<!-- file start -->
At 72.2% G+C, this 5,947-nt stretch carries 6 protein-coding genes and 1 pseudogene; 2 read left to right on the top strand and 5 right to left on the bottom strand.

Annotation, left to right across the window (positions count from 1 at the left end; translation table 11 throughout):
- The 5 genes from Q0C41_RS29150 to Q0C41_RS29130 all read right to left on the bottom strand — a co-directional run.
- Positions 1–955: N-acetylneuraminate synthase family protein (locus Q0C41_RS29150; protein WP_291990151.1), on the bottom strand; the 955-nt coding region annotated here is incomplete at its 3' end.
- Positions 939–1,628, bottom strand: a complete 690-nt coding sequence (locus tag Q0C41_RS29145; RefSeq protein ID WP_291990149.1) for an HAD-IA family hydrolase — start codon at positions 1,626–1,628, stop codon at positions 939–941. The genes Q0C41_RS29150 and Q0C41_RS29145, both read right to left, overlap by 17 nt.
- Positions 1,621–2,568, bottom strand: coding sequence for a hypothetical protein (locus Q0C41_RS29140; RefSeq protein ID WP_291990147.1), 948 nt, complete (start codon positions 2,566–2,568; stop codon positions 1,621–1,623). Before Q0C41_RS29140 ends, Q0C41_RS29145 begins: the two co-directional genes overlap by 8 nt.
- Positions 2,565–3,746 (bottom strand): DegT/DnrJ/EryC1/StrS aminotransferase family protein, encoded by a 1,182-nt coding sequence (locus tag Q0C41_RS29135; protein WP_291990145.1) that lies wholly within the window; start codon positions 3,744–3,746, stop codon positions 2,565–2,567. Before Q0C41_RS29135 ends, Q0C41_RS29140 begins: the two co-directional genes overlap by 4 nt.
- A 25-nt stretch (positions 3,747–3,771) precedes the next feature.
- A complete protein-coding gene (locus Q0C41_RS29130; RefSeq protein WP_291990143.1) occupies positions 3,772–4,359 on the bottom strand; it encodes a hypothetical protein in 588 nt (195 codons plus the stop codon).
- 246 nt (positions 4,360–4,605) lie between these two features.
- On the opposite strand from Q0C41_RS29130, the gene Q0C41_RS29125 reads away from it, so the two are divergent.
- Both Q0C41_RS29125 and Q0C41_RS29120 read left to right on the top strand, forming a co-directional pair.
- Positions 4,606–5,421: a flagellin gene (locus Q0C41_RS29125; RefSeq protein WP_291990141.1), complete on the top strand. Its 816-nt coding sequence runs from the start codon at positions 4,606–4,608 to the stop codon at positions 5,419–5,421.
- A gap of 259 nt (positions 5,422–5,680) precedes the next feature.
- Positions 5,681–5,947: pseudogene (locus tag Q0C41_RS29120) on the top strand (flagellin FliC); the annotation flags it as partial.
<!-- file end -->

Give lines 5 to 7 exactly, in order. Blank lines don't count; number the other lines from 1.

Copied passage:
- Positions 939–1,628, bottom strand: a complete 690-nt coding sequence (locus tag Q0C41_RS29145; RefSeq protein ID WP_291990149.1) for an HAD-IA family hydrolase — start codon at positions 1,626–1,628, stop codon at positions 939–941. The genes Q0C41_RS29150 and Q0C41_RS29145, both read right to left, overlap by 17 nt.
- Positions 1,621–2,568, bottom strand: coding sequence for a hypothetical protein (locus Q0C41_RS29140; RefSeq protein ID WP_291990147.1), 948 nt, complete (start codon positions 2,566–2,568; stop codon positions 1,621–1,623). Before Q0C41_RS29140 ends, Q0C41_RS29145 begins: the two co-directional genes overlap by 8 nt.
- Positions 2,565–3,746 (bottom strand): DegT/DnrJ/EryC1/StrS aminotransferase family protein, encoded by a 1,182-nt coding sequence (locus tag Q0C41_RS29135; protein WP_291990145.1) that lies wholly within the window; start codon positions 3,744–3,746, stop codon positions 2,565–2,567. Before Q0C41_RS29135 ends, Q0C41_RS29140 begins: the two co-directional genes overlap by 4 nt.